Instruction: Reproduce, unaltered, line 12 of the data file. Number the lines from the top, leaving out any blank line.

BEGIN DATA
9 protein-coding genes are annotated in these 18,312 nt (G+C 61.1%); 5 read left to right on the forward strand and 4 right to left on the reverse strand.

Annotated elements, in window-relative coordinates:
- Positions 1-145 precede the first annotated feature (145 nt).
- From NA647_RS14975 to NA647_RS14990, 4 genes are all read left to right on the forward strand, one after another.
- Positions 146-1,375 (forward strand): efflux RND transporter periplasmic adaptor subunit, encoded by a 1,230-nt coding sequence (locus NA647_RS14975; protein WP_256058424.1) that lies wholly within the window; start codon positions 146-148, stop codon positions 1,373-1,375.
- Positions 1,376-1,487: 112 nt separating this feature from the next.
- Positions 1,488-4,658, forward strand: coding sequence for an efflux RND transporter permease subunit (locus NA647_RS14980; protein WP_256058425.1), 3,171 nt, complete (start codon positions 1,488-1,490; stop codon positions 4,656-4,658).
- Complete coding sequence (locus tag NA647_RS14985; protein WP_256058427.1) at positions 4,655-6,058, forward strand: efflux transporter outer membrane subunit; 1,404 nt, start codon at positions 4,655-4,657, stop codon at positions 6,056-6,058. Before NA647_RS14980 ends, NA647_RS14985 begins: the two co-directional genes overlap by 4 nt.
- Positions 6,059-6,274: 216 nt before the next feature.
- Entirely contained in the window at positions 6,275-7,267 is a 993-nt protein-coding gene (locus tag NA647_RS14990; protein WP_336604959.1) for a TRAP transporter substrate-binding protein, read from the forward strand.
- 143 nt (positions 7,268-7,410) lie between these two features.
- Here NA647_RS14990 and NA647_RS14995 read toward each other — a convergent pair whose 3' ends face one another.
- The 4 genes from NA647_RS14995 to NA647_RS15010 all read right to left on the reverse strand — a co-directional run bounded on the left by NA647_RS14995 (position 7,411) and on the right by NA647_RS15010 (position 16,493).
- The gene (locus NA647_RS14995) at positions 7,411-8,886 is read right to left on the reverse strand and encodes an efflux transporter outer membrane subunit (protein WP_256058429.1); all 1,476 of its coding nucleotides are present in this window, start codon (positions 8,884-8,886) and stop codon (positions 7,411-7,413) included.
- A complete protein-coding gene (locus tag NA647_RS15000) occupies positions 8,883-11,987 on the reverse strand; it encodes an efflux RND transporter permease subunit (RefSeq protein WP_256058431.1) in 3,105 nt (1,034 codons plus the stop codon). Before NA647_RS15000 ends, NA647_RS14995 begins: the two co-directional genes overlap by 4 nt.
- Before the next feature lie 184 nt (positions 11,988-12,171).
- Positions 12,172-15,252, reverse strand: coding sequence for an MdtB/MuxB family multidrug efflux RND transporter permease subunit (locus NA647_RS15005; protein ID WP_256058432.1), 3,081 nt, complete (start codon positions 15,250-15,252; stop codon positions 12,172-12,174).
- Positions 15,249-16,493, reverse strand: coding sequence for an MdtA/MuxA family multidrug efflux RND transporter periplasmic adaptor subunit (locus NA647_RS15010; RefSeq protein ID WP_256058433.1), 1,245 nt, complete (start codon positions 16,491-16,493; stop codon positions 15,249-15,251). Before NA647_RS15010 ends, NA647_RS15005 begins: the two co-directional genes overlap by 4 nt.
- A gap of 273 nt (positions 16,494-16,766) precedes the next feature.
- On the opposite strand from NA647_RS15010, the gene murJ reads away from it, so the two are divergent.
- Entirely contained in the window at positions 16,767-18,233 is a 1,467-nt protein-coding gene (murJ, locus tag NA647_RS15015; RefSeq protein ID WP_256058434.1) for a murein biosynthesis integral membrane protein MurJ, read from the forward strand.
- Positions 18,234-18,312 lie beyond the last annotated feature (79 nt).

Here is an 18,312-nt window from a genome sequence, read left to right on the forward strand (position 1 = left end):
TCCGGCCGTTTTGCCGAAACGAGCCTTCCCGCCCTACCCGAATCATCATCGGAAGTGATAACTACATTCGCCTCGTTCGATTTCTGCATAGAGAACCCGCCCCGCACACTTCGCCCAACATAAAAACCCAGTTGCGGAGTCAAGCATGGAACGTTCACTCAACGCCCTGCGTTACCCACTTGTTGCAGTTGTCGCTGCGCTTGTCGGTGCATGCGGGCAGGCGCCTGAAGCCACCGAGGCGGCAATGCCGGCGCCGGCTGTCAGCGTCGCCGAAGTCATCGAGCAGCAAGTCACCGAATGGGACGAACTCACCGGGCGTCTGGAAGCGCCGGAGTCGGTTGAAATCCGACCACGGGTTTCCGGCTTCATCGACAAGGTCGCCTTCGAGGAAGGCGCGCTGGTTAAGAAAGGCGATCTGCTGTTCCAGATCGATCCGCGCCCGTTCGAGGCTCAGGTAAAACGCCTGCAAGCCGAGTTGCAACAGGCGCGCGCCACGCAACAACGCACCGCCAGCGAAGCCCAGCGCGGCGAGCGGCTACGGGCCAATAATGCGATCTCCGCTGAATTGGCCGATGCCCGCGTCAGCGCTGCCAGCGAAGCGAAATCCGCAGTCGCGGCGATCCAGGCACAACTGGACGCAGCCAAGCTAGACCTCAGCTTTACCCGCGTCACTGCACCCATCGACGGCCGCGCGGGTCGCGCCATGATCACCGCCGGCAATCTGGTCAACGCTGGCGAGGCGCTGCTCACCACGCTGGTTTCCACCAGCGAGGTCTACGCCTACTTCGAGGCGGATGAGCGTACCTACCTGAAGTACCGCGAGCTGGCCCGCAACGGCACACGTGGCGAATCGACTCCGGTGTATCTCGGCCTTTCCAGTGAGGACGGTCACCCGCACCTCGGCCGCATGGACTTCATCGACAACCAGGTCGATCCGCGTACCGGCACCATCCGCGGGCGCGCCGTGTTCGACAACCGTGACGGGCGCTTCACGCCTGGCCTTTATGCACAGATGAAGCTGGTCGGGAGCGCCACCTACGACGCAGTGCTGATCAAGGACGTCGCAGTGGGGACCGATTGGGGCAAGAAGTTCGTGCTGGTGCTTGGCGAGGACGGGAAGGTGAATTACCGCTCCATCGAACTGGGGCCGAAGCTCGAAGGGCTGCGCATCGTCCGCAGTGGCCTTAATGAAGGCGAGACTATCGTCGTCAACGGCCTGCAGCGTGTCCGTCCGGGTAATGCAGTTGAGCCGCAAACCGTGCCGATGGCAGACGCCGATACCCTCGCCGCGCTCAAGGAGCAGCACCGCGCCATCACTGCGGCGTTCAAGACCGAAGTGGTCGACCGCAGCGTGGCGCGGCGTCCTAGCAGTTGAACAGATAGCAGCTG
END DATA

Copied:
- Here NA647_RS14990 and NA647_RS14995 read toward each other — a convergent pair whose 3' ends face one another.